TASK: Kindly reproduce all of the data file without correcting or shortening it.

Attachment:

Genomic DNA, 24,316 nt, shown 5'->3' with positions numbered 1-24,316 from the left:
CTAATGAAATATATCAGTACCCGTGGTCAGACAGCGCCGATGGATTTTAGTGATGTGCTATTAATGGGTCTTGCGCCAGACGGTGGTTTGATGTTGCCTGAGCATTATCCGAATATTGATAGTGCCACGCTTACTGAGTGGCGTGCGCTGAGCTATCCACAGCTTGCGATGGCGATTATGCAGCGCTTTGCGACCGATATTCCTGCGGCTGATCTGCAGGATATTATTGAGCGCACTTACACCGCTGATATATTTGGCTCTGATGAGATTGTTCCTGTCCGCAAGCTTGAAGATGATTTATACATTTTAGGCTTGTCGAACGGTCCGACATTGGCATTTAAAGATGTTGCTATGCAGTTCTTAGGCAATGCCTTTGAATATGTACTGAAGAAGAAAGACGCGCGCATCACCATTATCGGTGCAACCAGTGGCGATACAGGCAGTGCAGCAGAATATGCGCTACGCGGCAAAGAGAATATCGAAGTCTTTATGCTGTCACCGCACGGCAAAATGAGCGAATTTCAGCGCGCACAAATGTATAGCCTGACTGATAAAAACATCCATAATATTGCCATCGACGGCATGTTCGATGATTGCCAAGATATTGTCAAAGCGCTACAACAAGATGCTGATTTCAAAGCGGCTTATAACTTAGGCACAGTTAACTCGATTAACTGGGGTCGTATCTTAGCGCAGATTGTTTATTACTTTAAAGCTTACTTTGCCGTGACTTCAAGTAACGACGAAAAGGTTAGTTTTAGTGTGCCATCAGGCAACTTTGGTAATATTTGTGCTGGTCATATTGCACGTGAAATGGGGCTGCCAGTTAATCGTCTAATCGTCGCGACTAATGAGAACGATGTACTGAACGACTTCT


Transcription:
Genomic DNA, 24,316 nt, shown 5'->3' with positions numbered 1-24,316 from the left:
CTAATGAAATATATCAGTACCCGTGGTCAGACAGCGCCGATGGATTTTAGTGATGTGCTATTAATGGGTCTTGCGCCAGACGGTGGTTTGATGTTGCCTGAGCATTATCCGAATATTGATAGTGCCACGCTTACTGAGTGGCGTGCGCTGAGCTATCCACAGCTTGCGATGGCGATTATGCAGCGCTTTGCGACCGATATTCCTGCGGCTGATCTGCAGGATATTATTGAGCGCACTTACACCGCTGATATATTTGGCTCTGATGAGATTGTTCCTGTCCGCAAGCTTGAAGATGATTTATACATTTTAGGCTTGTCGAACGGTCCGACATTGGCATTTAAAGATGTTGCTATGCAGTTCTTAGGCAATGCCTTTGAATATGTACTGAAGAAGAAAGACGCGCGCATCACCATTATCGGTGCAACCAGTGGCGATACAGGCAGTGCAGCAGAATATGCGCTACGCGGCAAAGAGAATATCGAAGTCTTTATGCTGTCACCGCACGGCAAAATGAGCGAATTTCAGCGCGCACAAATGTATAGCCTGACTGATAAAAACATCCATAATATTGCCATCGACGGCATGTTCGATGATTGCCAAGATATTGTCAAAGCGCTACAACAAGATGCTGATTTCAAAGCGGCTTATAACTTAGGCACAGTTAACTCGATTAACTGGGGTCGTATCTTAGCGCAGATTGTTTATTACTTTAAAGCTTACTTTGCCGTGACTTCAAGTAACGACGAAAAGGTTAGTTTTAGTGTGCCATCAGGCAACTTTGGTAATATTTGTGCTGGTCATATTGCACGTGAAATGGGGCTGCCAGTTAATCGTCTAATCGTCGCGACTAATGAGAACGATGTACTGAACGACTTCT